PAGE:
SMBs & The 'Year of the Breach': How to Secure Your Business

By TechZone360 Special Guest
Tom Smith, VP, IDaaS Business Development & Strategy, CloudEntr by Gemalto
July 21, 2014

With an epic onslaught of cybersecurity breaches in 2014, securing your business can be daunting amidst high-profile vulnerabilities such as Heartbleed. As a small business owner, you lock your doors when you leave at night and you keep your important documents in a fireproof safe. You have security cameras and an alarm system. If you found out one day there was a flaw in your particular brand of lock and they all could be opened with any key, you would surely change them.

Whenever you sell a product on your website, the transaction is secured behind a Secure Socket Layer (SSL), commonly implemented using an open source software called OpenSSL. This is the faulty lock where the Heartbleed bug lives, but you likely haven't bothered to change it. And you're not alone. As a matter of fact, two recent studies found that "57 percent of sites affected by Heartbleed have taken no action whatsoever" and "67 percent of people in the survey sample [...] had done nothing to secure any of their accounts". What's more, 75 percent of employees said they had received absolutely no instructions to change their passwords at work.

When Heartbleed first hit, we took to explain the inner workings and deep dive into all the things you need to do to protect yourself against it. The fact of the matter, however, is this: Heartbleed is just the latest in a string of vulnerabilities and breaches. From 2012 to 2013 alone, breaches grew 120 percent according to Verizon’s DBIR report series. According to Verizon’s 2013 Data Breach Investigation Report, 72 percent of data breaches affect small businesses.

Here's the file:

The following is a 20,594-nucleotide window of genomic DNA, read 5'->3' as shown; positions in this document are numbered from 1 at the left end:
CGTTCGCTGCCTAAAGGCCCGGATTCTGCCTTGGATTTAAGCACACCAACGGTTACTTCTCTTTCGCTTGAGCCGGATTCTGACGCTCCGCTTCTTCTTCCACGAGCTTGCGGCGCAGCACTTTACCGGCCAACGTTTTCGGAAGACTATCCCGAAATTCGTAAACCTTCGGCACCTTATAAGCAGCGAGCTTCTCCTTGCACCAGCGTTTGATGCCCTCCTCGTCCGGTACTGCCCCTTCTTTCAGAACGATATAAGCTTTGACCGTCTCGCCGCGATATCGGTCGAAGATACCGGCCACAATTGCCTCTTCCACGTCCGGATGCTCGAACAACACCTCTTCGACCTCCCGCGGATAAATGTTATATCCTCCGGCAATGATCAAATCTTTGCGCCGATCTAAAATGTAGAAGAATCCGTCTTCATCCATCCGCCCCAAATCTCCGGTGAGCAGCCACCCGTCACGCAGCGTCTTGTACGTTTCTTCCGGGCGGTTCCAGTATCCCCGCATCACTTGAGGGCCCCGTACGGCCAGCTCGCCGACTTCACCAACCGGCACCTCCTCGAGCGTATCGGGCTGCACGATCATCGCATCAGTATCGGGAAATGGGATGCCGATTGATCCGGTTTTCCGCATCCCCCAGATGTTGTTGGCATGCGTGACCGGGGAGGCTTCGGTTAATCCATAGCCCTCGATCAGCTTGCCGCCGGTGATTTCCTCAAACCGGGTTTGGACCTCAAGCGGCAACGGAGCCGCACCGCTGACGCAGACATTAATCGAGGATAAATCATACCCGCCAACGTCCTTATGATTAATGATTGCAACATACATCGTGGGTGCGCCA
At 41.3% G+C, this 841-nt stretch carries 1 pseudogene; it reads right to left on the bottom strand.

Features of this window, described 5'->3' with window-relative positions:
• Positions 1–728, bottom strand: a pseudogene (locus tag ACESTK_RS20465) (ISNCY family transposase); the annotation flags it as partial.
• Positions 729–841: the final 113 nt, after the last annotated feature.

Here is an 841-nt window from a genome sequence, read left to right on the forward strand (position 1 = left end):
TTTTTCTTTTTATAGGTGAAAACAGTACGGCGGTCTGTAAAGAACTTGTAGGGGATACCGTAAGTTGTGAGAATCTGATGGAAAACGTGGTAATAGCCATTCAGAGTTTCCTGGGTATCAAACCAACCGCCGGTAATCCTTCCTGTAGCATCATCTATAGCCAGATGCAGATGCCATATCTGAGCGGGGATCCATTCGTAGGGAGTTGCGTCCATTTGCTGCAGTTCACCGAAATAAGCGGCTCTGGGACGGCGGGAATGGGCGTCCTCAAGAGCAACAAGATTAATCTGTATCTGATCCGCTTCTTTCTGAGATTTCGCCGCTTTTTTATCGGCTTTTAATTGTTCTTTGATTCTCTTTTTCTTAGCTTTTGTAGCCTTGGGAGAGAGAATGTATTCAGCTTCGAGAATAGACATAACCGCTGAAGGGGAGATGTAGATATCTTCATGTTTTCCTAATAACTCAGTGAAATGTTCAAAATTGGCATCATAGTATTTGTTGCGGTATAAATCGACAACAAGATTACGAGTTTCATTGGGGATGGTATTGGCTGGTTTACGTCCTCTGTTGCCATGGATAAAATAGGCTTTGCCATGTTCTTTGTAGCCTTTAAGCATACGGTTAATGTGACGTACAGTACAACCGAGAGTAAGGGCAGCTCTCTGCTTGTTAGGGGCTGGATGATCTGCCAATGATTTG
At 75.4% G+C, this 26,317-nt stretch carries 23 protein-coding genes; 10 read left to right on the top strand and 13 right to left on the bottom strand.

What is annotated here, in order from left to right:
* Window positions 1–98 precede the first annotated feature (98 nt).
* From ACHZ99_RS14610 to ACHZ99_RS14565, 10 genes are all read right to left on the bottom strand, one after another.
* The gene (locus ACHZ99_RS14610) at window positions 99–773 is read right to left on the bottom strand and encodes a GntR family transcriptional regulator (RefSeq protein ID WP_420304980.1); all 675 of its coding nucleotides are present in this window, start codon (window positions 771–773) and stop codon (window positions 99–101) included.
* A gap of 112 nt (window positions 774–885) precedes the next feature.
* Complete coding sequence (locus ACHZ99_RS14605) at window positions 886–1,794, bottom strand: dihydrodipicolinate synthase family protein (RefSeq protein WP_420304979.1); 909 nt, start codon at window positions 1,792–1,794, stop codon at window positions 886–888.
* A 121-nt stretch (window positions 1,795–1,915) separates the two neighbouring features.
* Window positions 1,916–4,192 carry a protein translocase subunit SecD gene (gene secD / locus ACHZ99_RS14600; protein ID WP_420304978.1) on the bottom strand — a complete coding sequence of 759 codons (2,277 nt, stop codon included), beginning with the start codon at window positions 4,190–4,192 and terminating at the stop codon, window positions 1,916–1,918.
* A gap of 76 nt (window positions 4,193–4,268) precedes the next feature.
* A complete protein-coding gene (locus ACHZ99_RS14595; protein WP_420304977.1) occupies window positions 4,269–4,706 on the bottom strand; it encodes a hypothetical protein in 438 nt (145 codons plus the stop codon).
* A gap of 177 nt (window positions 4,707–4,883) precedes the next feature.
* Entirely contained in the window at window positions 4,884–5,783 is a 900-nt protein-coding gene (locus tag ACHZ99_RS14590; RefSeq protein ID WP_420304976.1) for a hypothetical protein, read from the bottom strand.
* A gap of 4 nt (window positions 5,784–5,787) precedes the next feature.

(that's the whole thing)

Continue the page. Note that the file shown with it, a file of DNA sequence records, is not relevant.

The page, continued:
After watching companies like Target and eBay weather the storm, you might think a security breach is more of an inconvenience than anything else, but the truth is that more than 60 percent of small and medium sized businesses that experience a breach go out of business after six months. In fact, the reputational fallout alone from a breach can last for months beyond the incident and translate into upwards of $5 million in losses.

So what is there to do? Instead of dealing with your business's security breach by breach, weather yourself for the storm and secure your business for the long haul.

Here are four steps you can take immediately to make sure you're ready to weather the unending onslaught of breaches:

1. Get a handle on who has access to what and take control.

These days, much of your business operates in the cloud: your email, CRM, online store, point of sales and more are often cloud-based applications. These applications hold sensitive customer information, often including personal and financial details, and your employees' identities are the keys. The problem here is that your employees are likely not using secure practices. They are likely reusing login credentials from other sites, which means they are the weak point in your security.